Isabelle Hayeur, Chemical Coast 02, 2011. Photo : courtesy of the artist & Galerie Hugues Charbonneau
"For the frame cuts and recuts; on its own it conquers the infinite of the natural world, takes away the too-full, the too-diverse. The limits that it sets out are indispensable to construction of landscape as such. Its law rules the relationship between our point of view (singular, infinitesimal) and the multiple, monstrous thing. And so not only do we interpose the frame of the viewfinder between the world and us, but we double and triple the veils, the screens."
— Anne Cauquelin(1)
In the interview that opens the thematic section, philosopher Anne Cauquelin, author of the well-known book L’invention du paysage, reminds us that landscape is traditionally a product of pictorial and perspectival research and that the relationship between landscape and nature stirs up confusion, which might contribute to distancing us from nature. Cauquelin notes that the frame that cuts out the landscape transforms our vision of nature, somehow subduing the wild. Yet, considering an environment increasingly damaged by human interventions in this epoch that we are now calling the Anthropocene, can we still conceive of landscape as a distancing of the world? Can we ignore the state of nature, which has been circumscribed, cut out, or framed to become landscape? It must be admitted that the disinterested contemplation traditionally associated with pictorial landscape is now imbued with an ecological and socio-economic conscience, which acts as a powerful filter in the representation and perception of nature in contemporary art. Does this mean that today’s landscape is helping to amplify the dystopian imagination? Although a feeling of uneasiness sometimes surpasses the grandiose in our experience of the sublime, it may also be that the dark beauty of the artworks associated with the industrial sublime diverts us from the reality behind the image.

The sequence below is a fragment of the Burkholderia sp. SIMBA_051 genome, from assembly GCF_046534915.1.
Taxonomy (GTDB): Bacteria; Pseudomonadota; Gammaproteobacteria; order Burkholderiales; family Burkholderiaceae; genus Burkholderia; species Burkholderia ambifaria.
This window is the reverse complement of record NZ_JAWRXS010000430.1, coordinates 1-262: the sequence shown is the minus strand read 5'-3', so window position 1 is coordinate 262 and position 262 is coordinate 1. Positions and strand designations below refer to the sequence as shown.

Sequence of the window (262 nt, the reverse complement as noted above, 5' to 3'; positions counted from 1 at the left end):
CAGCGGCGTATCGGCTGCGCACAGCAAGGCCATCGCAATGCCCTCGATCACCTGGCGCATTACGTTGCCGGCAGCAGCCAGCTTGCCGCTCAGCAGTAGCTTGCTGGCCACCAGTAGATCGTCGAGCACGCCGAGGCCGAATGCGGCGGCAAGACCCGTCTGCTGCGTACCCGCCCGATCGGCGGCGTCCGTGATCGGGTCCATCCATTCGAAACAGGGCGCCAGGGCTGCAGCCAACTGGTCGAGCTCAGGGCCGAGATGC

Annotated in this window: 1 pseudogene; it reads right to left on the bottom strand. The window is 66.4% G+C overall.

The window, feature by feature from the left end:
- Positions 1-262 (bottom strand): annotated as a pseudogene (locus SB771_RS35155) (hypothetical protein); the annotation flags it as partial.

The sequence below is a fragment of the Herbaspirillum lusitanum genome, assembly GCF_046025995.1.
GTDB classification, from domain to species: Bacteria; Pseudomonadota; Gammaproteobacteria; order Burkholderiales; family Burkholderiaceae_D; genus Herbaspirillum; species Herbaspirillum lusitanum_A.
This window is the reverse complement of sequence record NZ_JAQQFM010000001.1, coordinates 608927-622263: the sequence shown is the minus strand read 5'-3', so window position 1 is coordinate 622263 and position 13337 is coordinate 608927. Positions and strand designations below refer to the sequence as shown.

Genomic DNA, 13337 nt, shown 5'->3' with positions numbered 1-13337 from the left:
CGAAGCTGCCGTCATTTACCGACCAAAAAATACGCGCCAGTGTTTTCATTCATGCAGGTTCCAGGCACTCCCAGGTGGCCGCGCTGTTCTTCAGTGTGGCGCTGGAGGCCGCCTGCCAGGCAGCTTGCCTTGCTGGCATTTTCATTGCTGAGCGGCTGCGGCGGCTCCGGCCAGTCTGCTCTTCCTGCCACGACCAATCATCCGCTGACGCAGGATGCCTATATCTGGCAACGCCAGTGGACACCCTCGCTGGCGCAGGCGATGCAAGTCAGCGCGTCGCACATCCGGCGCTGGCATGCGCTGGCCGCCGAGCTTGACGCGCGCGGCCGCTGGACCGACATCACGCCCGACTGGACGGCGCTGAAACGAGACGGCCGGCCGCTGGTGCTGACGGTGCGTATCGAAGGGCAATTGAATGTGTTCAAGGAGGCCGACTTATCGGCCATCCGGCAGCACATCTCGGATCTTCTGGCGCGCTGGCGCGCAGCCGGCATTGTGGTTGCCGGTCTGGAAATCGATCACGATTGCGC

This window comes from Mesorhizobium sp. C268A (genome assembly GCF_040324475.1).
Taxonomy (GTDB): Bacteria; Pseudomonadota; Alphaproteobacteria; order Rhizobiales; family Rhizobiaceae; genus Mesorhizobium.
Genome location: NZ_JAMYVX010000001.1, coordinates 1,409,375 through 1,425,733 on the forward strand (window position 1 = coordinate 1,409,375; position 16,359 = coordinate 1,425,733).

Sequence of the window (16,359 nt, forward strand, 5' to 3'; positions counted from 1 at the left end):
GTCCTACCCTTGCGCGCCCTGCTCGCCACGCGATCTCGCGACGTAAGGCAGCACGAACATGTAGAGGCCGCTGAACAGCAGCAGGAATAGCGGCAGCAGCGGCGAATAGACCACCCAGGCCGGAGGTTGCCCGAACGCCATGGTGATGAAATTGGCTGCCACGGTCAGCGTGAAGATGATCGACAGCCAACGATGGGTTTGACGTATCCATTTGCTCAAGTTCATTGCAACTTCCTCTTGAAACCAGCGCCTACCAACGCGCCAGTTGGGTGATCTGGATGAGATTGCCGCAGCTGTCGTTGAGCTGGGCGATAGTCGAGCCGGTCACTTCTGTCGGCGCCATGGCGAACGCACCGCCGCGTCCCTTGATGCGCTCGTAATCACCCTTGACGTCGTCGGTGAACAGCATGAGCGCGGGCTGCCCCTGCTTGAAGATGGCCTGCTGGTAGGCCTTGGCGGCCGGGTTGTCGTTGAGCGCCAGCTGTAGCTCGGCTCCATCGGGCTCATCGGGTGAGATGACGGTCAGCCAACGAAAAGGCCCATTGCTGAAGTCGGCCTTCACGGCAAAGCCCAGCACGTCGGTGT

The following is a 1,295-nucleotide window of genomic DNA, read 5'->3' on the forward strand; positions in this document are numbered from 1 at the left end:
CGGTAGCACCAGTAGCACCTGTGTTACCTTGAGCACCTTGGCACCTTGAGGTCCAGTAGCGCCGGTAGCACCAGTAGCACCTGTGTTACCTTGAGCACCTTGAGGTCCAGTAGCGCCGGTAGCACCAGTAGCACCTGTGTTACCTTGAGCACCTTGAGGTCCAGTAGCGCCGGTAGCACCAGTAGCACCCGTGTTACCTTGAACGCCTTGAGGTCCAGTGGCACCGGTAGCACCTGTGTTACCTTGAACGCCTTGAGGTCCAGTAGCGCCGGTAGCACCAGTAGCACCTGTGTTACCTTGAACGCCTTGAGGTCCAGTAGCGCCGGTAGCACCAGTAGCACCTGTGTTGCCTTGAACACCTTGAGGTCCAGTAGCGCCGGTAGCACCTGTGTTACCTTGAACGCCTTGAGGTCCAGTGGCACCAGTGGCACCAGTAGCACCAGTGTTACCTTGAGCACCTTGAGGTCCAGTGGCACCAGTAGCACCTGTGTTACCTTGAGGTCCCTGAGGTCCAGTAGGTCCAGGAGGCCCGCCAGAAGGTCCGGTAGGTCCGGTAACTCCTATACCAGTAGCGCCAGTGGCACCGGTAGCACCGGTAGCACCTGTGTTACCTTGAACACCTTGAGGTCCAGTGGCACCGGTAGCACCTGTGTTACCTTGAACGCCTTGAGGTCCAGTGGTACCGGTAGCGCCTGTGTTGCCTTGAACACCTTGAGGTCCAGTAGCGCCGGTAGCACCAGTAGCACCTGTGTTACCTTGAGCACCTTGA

Without necessarily attributing an ecological scope to all art practices in which the notion of landscape is used, many of the works and essays published in this issue seem to challenge human hegemony over the environment and the dualist approach to nature that prevails in Western culture. Chloé Roubert and Gemma Savio, for example, writing about our responsibility in the ecological destruction of the planet, underline that humans are no more equal in this respect than they are in our capitalist system — a situation that they would label, justly, “Capitalocene.” Thus, the picturesque landscape’s powers to seduce, to convey stereotypes, and to encourage speculation and consumption are also propositions explored in these pages.
This section does not, however, paint a sombre portrait of landscape in art. In a particularly broad panorama, there are also gardens, encounters, voyages, wanderings, and, by extension, the multiple relationships that we have with nature. If we can observe that, as Cauquelin states, ambiguity persists between the notions of nature and landscape, it is perhaps due to an ultimate attempt to remove landscape from the frame to bring it back to experience. Alexis Pernet puts it in these terms: “The landscapes that are being created would thus embody the paradox of existing only in experience in order to evade the logics of depletion that have affected previous representations.”
[Translated from the French by Käthe Roth]
(1) Anne Cauquelin, L’invention du paysage, 3rd ed. (Paris: PUF (Quadrige), 2004 ), 122 (our translation).